Cheap Hawks swapped Thomas & Clark for 3 pass rushers and a guard

Draft logo 2020Once upon a time, the Seahawks had the NFL’s top-paid players (or close to it) at three defensive positions, along with the No. 2-paid quarterback.

In 2019, they made Russell Wilson and Bobby Wagner the league’s top-paid QB and middle linebacker — but they have not been interested in paying anyone else in that stratosphere since 2017, when they gave Kam Chancellor another top-three deal.

They didn’t want to pay Earl Thomas and Frank Clark in 2019, and they don’t want to pay Jadeveon Clowney this year.

Basically, they don’t want to pay elite pass rushers. So they used Thomas and Clark to draft a few. And, like it or not, they are counting on those swaps to work out.

While Thomas and Clark went on to great financial and on-field success last season — Clark helping the Chiefs win the Super Bowl — the Seahawks traded for their replacements, Quandre Diggs and Clowney. Diggs is still around for a couple more seasons, but it appears Clowney was a one-year rental (a la Sheldon Richardson in 2017 – more on that below).

The Hawks used the compensation they got for Thomas and Clark to draft three pass rushers — L.J. Collier, Darrell Taylor and Alton Robinson — and guard Damien Lewis. With the Hawks not expected to sign Clowney or another top pass rusher, Pete Carroll and John Schneider are counting heavily on those very young players in 2020 (and beyond).

To recap how Clark and Thomas were swapped out for the pass rushers (and a projected starting guard):

**Clark was traded to Kansas City for a 2019 first-round pick and a 2020 second-rounder (plus a swap of thirds). The first-rounder became Collier last year and the Hawks traded the second this year for a third and fifth, which became Lewis and Robinson.

**Thomas netted a third-round comp pick this year, which Seattle used to move up in the second round to draft Taylor.

After the draft, Carroll expressed hope that Taylor and Robinson, paired with once-and-future Seahawks Bruce Irvin and Benson Mayowa, would create a solid pass-rushing quartet. Seattle had just 28 sacks in 2019 – 15 fewer than 2018. The club needs to be over 40 again.

“The four guys that we’ve added that rush the passer (average) 8-9 sacks apiece. You put them all together, that would be great,” he said. “If these guys can come up and create something like 36-40 sacks combined, we’ll really have hit the mark.”

Because they have chosen to go the cheap route, they really, really, really need to.

What are the chances these young guys will step up and become Seattle’s pass rushers? Schneider has never had much success with defensive linemen: Of 18 picks, second-rounders Clark and Jarran Reed have been the best.

They are still hoping to see Collier do something after a busted rookie year. And they hope 2018 third-rounder Rasheem Green takes another step after a pretty good second year. Those guys will be inside rushers next to the four outside guys Seattle added.

But, more than anything, the Hawks really are hoping Taylor becomes their next great LEO — in the fashion of Clark, Cliff Avril and Chris Clemons.

Since Clowney seems unlikely to return, it raises the question: Was the trade last August that cost a third-rounder (and a couple of backup players) worth it?

It is turning out somewhat like the Richardson trade in 2017, though at a lesser cost and with better results. Richardson cost a second-rounder (plus Jermaine Kearse and a swap of seventh-rounders) and did not amplify the defense in 2017 the way Clowney did last year (and Clowney played through injury for half the season).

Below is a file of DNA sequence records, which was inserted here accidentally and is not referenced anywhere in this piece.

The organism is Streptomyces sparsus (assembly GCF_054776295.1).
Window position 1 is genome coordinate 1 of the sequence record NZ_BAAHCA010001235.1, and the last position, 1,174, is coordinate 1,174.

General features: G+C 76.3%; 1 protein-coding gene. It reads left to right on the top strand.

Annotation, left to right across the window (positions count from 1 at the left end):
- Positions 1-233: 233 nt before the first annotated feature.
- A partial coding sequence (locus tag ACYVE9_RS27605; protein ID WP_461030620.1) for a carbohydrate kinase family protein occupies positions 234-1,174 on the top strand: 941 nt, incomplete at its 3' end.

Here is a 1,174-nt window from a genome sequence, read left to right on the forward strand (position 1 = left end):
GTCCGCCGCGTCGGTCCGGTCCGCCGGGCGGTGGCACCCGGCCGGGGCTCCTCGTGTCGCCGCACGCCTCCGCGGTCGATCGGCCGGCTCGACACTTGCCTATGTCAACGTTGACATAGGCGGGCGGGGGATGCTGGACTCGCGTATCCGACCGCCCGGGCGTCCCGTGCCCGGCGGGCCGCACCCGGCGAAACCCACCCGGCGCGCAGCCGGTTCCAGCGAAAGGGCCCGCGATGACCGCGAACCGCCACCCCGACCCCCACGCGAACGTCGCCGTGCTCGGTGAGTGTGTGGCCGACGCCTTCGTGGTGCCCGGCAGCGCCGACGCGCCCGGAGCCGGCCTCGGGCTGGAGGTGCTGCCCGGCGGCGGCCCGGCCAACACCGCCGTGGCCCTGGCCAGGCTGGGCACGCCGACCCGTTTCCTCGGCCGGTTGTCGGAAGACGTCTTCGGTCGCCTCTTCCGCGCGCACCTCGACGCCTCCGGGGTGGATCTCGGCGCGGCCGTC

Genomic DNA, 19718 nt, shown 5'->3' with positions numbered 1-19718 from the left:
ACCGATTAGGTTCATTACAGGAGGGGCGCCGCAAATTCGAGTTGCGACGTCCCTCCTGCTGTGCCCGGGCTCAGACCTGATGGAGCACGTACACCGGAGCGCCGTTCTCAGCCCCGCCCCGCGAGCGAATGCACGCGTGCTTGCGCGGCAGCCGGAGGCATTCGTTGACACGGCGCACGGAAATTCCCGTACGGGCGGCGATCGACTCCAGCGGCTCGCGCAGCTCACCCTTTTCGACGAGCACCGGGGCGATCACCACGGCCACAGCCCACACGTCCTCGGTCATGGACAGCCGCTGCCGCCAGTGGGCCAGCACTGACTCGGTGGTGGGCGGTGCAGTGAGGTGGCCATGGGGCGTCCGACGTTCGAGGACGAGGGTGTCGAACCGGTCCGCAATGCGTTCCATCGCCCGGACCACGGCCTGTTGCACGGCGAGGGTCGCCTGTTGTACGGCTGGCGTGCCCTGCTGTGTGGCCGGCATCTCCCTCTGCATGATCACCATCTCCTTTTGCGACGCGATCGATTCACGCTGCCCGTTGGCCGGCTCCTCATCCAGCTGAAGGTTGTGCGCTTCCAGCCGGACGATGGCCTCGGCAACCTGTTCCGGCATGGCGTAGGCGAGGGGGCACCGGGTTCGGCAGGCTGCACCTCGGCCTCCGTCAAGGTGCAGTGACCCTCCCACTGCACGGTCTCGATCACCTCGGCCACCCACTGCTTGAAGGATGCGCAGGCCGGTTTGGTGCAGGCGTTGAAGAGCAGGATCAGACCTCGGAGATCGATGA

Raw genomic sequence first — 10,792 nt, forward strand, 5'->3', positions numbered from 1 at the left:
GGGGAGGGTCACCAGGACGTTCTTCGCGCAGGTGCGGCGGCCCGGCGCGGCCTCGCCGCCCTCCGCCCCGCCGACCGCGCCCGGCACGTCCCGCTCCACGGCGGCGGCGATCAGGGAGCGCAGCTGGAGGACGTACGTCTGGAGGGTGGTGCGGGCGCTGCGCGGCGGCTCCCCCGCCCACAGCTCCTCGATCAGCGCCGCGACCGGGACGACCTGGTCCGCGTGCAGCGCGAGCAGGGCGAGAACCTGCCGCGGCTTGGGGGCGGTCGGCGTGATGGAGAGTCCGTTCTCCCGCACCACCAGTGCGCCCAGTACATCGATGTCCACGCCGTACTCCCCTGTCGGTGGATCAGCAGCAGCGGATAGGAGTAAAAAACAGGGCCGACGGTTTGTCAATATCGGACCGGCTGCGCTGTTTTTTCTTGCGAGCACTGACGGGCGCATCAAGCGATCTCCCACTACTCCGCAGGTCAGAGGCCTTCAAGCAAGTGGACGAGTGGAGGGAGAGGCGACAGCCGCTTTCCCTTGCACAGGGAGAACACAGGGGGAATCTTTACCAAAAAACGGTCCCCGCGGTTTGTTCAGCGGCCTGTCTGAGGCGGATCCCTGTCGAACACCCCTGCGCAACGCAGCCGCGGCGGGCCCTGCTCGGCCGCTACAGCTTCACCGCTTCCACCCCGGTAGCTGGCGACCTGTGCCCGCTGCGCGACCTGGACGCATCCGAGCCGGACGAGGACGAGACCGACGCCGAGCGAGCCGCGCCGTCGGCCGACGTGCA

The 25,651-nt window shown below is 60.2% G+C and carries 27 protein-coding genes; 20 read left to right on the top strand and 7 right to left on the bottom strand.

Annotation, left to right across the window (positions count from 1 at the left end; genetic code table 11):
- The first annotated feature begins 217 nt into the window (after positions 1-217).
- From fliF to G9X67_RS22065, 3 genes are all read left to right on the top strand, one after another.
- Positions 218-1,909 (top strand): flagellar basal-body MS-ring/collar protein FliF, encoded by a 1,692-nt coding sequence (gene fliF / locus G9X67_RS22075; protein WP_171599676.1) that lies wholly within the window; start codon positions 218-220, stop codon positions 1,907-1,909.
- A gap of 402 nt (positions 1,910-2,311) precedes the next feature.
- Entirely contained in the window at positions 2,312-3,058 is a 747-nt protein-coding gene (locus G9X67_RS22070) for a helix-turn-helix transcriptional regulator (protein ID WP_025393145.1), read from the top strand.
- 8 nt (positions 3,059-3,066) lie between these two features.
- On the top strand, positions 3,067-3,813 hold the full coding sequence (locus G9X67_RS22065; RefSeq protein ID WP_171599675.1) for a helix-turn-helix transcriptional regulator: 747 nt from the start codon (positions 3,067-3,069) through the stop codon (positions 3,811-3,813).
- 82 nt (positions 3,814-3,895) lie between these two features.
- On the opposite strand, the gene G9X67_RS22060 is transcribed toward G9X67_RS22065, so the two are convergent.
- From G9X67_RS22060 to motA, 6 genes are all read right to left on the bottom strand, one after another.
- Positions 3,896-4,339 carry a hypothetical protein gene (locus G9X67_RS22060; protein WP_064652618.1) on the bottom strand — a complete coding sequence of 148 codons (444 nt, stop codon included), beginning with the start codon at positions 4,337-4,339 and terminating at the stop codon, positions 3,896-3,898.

The Hawks still declined to pay Clowney, though, and also will not get a comp pick for him. But Seattle has been pretty bad in the third round in recent years, so did Schneider really give up much for Clowney?

Here are some good breakdowns of Taylor (courtesy of Sam Gold and Cliff Avril) and Lewis (from Corbin Smith):



2 thoughts on “Cheap Hawks swapped Thomas & Clark for 3 pass rushers and a guard”

  1. My take is that they are willing to incur only so much of what banking calls “concentration risk”. According to Sportrac, 48% of the 2020 salary cap will be taken up by six players (Wilson, Wagner, Brown, Lockett, Wright, and Reed). In this view, moving on from Clark was as much about keeping Wagner and Wright as it was not paying a pass rusher.

    FWIW, we may never see another LOB in Seattle (or anywhere else). The financial commitment to RW means that they are spending more on offense (54%) than on defense (42%), plus they no longer corner the market on certain types (everyone wants a long CB now; eight years ago, only one team did). Throw in rule changes designed to keep offenses on the field (these days, an offense can count on 1-2 third down mulligans a game because of a ridiculous defensive holding call), and even Pete Carroll has to wonder how much they should spend on defense.

    There are no great teams in the NFL — just good teams with some great players. (Last year’s SB Niners would get stuffed by the 2013 NFC finalists.) When you have Russell Wilson, perhaps the best strategy is to load up on skill players as best you can and settle for an acceptable defense and OL.


  2. I hear ya, Paul. But I don’t agree that it is not possible to build a great defense again.

    Yes, rules heavily favor the offense (some of those rules were made because of the Seahawks) and Wilson is (deservedly) paid very well. But they still could have signed a pass rusher if they wanted to (they chose to pay $18M to their MLB instead because he is the defensive leader).

    They have the back seven now (with a little question at RCB) and are clearly hoping they hit with these young pass rushers. It’s a tough gamble to make, but if they win it …


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